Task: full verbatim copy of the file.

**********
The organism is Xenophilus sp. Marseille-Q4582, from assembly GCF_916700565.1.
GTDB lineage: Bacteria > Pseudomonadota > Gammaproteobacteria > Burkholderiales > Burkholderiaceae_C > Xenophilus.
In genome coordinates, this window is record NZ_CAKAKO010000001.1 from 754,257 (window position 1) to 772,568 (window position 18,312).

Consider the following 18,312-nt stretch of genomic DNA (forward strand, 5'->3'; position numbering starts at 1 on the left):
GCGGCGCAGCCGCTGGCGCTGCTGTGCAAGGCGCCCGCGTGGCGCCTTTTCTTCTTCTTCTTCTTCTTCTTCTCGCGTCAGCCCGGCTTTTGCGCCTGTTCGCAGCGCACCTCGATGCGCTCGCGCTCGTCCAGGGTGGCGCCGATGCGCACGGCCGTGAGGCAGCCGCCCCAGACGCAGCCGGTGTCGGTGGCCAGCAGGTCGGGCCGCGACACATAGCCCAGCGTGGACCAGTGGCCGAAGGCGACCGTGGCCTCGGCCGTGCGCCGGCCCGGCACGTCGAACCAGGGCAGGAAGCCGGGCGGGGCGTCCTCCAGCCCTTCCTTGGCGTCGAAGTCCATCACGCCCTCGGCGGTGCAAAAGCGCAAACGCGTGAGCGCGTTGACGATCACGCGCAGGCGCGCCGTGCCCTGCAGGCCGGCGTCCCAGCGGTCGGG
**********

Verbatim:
The organism is Xenophilus sp. Marseille-Q4582, from assembly GCF_916700565.1.
GTDB lineage: Bacteria > Pseudomonadota > Gammaproteobacteria > Burkholderiales > Burkholderiaceae_C > Xenophilus.
In genome coordinates, this window is record NZ_CAKAKO010000001.1 from 754,257 (window position 1) to 772,568 (window position 18,312).

Consider the following 18,312-nt stretch of genomic DNA (forward strand, 5'->3'; position numbering starts at 1 on the left):
GCGGCGCAGCCGCTGGCGCTGCTGTGCAAGGCGCCCGCGTGGCGCCTTTTCTTCTTCTTCTTCTTCTTCTTCTCGCGTCAGCCCGGCTTTTGCGCCTGTTCGCAGCGCACCTCGATGCGCTCGCGCTCGTCCAGGGTGGCGCCGATGCGCACGGCCGTGAGGCAGCCGCCCCAGACGCAGCCGGTGTCGGTGGCCAGCAGGTCGGGCCGCGACACATAGCCCAGCGTGGACCAGTGGCCGAAGGCGACCGTGGCCTCGGCCGTGCGCCGGCCCGGCACGTCGAACCAGGGCAGGAAGCCGGGCGGGGCGTCCTCCAGCCCTTCCTTGGCGTCGAAGTCCATCACGCCCTCGGCGGTGCAAAAGCGCAAACGCGTGAGCGCGTTGACGATCACGCGCAGGCGCGCCGTGCCCTGCAGGCCGGCGTCCCAGCGGTCGGG